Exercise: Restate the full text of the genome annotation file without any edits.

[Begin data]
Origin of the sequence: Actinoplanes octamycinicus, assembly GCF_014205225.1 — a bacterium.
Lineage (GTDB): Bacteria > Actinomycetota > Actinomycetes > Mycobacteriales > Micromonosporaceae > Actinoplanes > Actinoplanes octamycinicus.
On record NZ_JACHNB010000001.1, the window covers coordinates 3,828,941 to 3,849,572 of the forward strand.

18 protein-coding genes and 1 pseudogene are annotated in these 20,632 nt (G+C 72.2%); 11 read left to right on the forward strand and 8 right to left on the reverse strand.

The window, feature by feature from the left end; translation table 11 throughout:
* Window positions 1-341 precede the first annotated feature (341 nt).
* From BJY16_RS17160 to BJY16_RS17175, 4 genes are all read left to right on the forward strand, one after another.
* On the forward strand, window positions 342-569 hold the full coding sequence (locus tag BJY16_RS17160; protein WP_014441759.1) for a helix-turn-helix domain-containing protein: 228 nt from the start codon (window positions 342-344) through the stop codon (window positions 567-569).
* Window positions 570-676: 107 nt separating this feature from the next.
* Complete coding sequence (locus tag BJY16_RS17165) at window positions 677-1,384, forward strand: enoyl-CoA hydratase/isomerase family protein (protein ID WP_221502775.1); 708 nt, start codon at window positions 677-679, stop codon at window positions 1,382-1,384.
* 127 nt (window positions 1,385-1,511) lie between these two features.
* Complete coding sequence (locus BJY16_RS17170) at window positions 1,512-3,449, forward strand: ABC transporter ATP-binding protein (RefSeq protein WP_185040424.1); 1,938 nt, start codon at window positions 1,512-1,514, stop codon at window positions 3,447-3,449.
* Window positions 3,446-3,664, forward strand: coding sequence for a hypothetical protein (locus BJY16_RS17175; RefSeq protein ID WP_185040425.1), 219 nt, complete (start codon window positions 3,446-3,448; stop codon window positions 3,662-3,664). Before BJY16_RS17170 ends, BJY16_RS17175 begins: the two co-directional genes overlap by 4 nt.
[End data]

Origin of the sequence: Actinoplanes octamycinicus, assembly GCF_014205225.1 — a bacterium.
Lineage (GTDB): Bacteria > Actinomycetota > Actinomycetes > Mycobacteriales > Micromonosporaceae > Actinoplanes > Actinoplanes octamycinicus.
On record NZ_JACHNB010000001.1, the window covers coordinates 3,828,941 to 3,849,572 of the forward strand.

18 protein-coding genes and 1 pseudogene are annotated in these 20,632 nt (G+C 72.2%); 11 read left to right on the forward strand and 8 right to left on the reverse strand.

The window, feature by feature from the left end; translation table 11 throughout:
* Window positions 1-341 precede the first annotated feature (341 nt).
* From BJY16_RS17160 to BJY16_RS17175, 4 genes are all read left to right on the forward strand, one after another.
* On the forward strand, window positions 342-569 hold the full coding sequence (locus tag BJY16_RS17160; protein WP_014441759.1) for a helix-turn-helix domain-containing protein: 228 nt from the start codon (window positions 342-344) through the stop codon (window positions 567-569).
* Window positions 570-676: 107 nt separating this feature from the next.
* Complete coding sequence (locus tag BJY16_RS17165) at window positions 677-1,384, forward strand: enoyl-CoA hydratase/isomerase family protein (protein ID WP_221502775.1); 708 nt, start codon at window positions 677-679, stop codon at window positions 1,382-1,384.
* 127 nt (window positions 1,385-1,511) lie between these two features.
* Complete coding sequence (locus BJY16_RS17170) at window positions 1,512-3,449, forward strand: ABC transporter ATP-binding protein (RefSeq protein WP_185040424.1); 1,938 nt, start codon at window positions 1,512-1,514, stop codon at window positions 3,447-3,449.
* Window positions 3,446-3,664, forward strand: coding sequence for a hypothetical protein (locus BJY16_RS17175; RefSeq protein ID WP_185040425.1), 219 nt, complete (start codon window positions 3,446-3,448; stop codon window positions 3,662-3,664). Before BJY16_RS17170 ends, BJY16_RS17175 begins: the two co-directional genes overlap by 4 nt.